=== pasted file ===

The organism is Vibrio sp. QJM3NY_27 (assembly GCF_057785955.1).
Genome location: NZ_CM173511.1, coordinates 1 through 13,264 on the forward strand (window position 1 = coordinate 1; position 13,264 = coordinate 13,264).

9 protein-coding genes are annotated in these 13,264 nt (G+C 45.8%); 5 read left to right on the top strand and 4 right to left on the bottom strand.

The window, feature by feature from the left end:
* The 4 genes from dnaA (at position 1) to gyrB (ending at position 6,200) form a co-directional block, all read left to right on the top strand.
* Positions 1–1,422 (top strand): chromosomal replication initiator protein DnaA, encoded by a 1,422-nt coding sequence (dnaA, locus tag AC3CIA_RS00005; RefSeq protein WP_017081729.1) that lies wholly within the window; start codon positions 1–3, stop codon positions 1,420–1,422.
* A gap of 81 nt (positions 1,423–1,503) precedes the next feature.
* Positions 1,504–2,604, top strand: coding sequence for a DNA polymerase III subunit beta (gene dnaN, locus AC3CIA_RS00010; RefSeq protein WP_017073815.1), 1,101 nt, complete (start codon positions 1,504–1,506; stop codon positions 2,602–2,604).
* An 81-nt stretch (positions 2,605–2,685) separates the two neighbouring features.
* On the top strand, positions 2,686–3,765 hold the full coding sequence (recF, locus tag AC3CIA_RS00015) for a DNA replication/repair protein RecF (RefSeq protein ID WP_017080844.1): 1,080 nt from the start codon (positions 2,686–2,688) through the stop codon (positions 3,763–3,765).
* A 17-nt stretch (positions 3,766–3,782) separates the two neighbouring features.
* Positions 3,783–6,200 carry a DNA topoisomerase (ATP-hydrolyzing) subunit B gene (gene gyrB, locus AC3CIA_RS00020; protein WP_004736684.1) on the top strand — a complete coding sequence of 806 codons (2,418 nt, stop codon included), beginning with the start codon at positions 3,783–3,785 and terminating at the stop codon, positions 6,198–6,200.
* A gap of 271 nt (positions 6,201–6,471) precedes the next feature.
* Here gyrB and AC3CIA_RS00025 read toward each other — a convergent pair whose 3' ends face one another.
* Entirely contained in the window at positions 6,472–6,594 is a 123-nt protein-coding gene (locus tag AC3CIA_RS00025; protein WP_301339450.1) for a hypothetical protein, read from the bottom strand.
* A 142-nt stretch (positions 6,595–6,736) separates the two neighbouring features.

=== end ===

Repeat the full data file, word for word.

The organism is Vibrio sp. QJM3NY_27 (assembly GCF_057785955.1).
Genome location: NZ_CM173511.1, coordinates 1 through 13,264 on the forward strand (window position 1 = coordinate 1; position 13,264 = coordinate 13,264).

9 protein-coding genes are annotated in these 13,264 nt (G+C 45.8%); 5 read left to right on the top strand and 4 right to left on the bottom strand.

The window, feature by feature from the left end:
* The 4 genes from dnaA (at position 1) to gyrB (ending at position 6,200) form a co-directional block, all read left to right on the top strand.
* Positions 1–1,422 (top strand): chromosomal replication initiator protein DnaA, encoded by a 1,422-nt coding sequence (dnaA, locus tag AC3CIA_RS00005; RefSeq protein WP_017081729.1) that lies wholly within the window; start codon positions 1–3, stop codon positions 1,420–1,422.
* A gap of 81 nt (positions 1,423–1,503) precedes the next feature.
* Positions 1,504–2,604, top strand: coding sequence for a DNA polymerase III subunit beta (gene dnaN, locus AC3CIA_RS00010; RefSeq protein WP_017073815.1), 1,101 nt, complete (start codon positions 1,504–1,506; stop codon positions 2,602–2,604).
* An 81-nt stretch (positions 2,605–2,685) separates the two neighbouring features.
* On the top strand, positions 2,686–3,765 hold the full coding sequence (recF, locus tag AC3CIA_RS00015) for a DNA replication/repair protein RecF (RefSeq protein ID WP_017080844.1): 1,080 nt from the start codon (positions 2,686–2,688) through the stop codon (positions 3,763–3,765).
* A 17-nt stretch (positions 3,766–3,782) separates the two neighbouring features.
* Positions 3,783–6,200 carry a DNA topoisomerase (ATP-hydrolyzing) subunit B gene (gene gyrB, locus AC3CIA_RS00020; protein WP_004736684.1) on the top strand — a complete coding sequence of 806 codons (2,418 nt, stop codon included), beginning with the start codon at positions 3,783–3,785 and terminating at the stop codon, positions 6,198–6,200.
* A gap of 271 nt (positions 6,201–6,471) precedes the next feature.
* Here gyrB and AC3CIA_RS00025 read toward each other — a convergent pair whose 3' ends face one another.
* Entirely contained in the window at positions 6,472–6,594 is a 123-nt protein-coding gene (locus tag AC3CIA_RS00025; protein WP_301339450.1) for a hypothetical protein, read from the bottom strand.
* A 142-nt stretch (positions 6,595–6,736) separates the two neighbouring features.